03 March 2022
As Terry Sharp prepares to step down as BCIA president, he reflects on his two years at the helm of the organisation that represents the UK’s building energy management systems (BEMS) sector.
Sharp replaced Jon Belfield as president in March 2020 and just a few weeks later the UK went into lockdown with the outbreak of Covid-19. This set the tone for an unprecedented period which he would help the BCIA and its members adapt to. He said: “It is only when we are presented with an unexpected challenge that we really discover what we are capable of, and as the world in general got used to the idea of lockdowns, working from home, online meetings, social distancing, self-isolation, track-and-trace and everything else that Covid brought with it, we at the BCIA also learned what we could do in testing circumstances.”
As the BCIA adopted a ‘business as usual’ approach, some changes were, of course, unavoidable and its full programme of training was quickly moved online, as were meetings, seminars and even trade shows. The BCIA Awards event was also held virtually for the first time and Sharp believes it was a great example of the ability of BCIA members to respond and adapt in adverse circumstances: “Not being able to hold a live event was disappointing not just for me but for any individual or company nominated for an award,'' he said. "That said, the enthusiasm and determination to still make it a night to remember from everybody who attended the event virtually showed the building controls industry in a really positive light.”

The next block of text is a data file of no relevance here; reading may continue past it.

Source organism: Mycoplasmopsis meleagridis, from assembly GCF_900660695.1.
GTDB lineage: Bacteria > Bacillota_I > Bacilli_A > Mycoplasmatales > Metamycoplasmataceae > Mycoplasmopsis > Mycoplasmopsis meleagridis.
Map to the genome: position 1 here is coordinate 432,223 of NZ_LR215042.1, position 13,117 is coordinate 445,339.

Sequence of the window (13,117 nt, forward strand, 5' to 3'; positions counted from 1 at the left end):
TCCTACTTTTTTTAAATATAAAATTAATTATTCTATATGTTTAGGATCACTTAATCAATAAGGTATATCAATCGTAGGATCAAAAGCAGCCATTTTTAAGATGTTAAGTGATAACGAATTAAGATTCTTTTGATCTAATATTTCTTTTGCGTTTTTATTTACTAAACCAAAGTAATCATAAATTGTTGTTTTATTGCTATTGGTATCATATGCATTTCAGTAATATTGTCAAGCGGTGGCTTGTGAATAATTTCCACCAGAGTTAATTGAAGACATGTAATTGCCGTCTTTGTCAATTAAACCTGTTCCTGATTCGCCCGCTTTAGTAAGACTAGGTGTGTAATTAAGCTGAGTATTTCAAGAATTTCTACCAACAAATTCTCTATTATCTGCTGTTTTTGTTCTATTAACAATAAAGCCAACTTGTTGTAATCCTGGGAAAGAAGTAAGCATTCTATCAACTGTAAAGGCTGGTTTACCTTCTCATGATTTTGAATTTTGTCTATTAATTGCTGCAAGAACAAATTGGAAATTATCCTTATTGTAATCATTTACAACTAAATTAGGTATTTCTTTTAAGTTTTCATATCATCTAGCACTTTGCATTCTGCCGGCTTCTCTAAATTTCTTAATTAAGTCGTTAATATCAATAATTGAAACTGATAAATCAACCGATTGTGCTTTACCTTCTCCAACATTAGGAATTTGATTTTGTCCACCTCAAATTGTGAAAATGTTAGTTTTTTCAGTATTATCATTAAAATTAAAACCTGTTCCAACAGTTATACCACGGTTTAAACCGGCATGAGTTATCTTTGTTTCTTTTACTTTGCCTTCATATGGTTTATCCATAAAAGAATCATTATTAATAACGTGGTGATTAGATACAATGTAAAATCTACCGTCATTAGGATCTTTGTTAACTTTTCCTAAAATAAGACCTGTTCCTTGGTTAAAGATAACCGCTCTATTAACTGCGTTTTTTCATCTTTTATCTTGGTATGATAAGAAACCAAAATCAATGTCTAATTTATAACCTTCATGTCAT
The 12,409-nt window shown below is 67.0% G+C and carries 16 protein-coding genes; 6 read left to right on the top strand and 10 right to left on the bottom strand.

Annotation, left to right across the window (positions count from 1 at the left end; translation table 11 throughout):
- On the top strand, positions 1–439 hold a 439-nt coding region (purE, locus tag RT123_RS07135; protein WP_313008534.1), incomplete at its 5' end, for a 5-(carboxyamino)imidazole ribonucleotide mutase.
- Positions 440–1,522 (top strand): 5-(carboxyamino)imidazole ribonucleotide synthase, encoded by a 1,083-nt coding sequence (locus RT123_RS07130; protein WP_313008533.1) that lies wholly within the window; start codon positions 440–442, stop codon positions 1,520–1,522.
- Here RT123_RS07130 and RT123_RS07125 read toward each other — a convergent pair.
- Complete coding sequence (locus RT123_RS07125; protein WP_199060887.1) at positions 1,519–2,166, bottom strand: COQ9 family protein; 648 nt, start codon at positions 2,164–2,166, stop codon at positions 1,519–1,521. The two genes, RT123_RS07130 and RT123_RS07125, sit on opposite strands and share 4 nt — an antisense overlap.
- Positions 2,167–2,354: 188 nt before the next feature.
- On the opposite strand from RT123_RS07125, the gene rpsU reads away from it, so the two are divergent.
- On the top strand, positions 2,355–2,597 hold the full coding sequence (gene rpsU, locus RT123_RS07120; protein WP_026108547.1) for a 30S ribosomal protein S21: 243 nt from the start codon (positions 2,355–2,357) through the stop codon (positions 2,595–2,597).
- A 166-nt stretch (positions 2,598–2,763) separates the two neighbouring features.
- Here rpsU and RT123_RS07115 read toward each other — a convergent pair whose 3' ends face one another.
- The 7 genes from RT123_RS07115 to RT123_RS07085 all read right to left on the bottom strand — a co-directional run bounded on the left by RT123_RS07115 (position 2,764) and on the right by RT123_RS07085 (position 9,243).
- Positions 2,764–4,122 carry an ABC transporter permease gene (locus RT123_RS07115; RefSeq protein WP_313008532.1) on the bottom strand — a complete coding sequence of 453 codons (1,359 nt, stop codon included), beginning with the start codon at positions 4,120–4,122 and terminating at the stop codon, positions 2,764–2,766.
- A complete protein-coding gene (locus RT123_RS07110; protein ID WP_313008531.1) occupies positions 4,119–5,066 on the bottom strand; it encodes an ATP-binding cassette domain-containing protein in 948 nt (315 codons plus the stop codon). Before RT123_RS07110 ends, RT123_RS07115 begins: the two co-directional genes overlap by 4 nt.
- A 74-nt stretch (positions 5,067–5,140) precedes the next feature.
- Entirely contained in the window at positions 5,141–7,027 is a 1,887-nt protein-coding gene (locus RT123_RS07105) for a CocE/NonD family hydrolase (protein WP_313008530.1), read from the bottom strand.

Sharp also believes the lockdown periods highlighted buildings that are not running as efficiently as they could be and hopes that some important lessons have been learned for the future. He explained: “With so many commercial buildings being left largely unoccupied, it really gave an insight into how unprepared many businesses were in terms of managing their premises efficiently during these periods and in general. This has underlined the importance of good communication between facilities managers and controls specialists to ensure a building is performing to its maximum efficiency as well as serving the needs of its occupants.”
With training and skills development playing a big part in the BCIA’s key objectives, Sharp says his proudest moment as president was the long-awaited arrival of the Level 4 Building Energy Management Systems (BEMS) Controls Engineer Apprenticeship, saying: “Its official launch in April 2021 was the result of more than four years of hard work by the Trailblazer Employer Group, which included a number of BCIA members. I believe this apprenticeship programme will go a long way in responding to the sector’s skills shortage and heralds a bright future for the industry.”
He concluded: “I would like to thank everybody for their hard work and assistance during what has been an unpredictable two years for reasons outside of our control. Your continued efforts have played a big part in enabling the BEMS sector to continue to thrive.”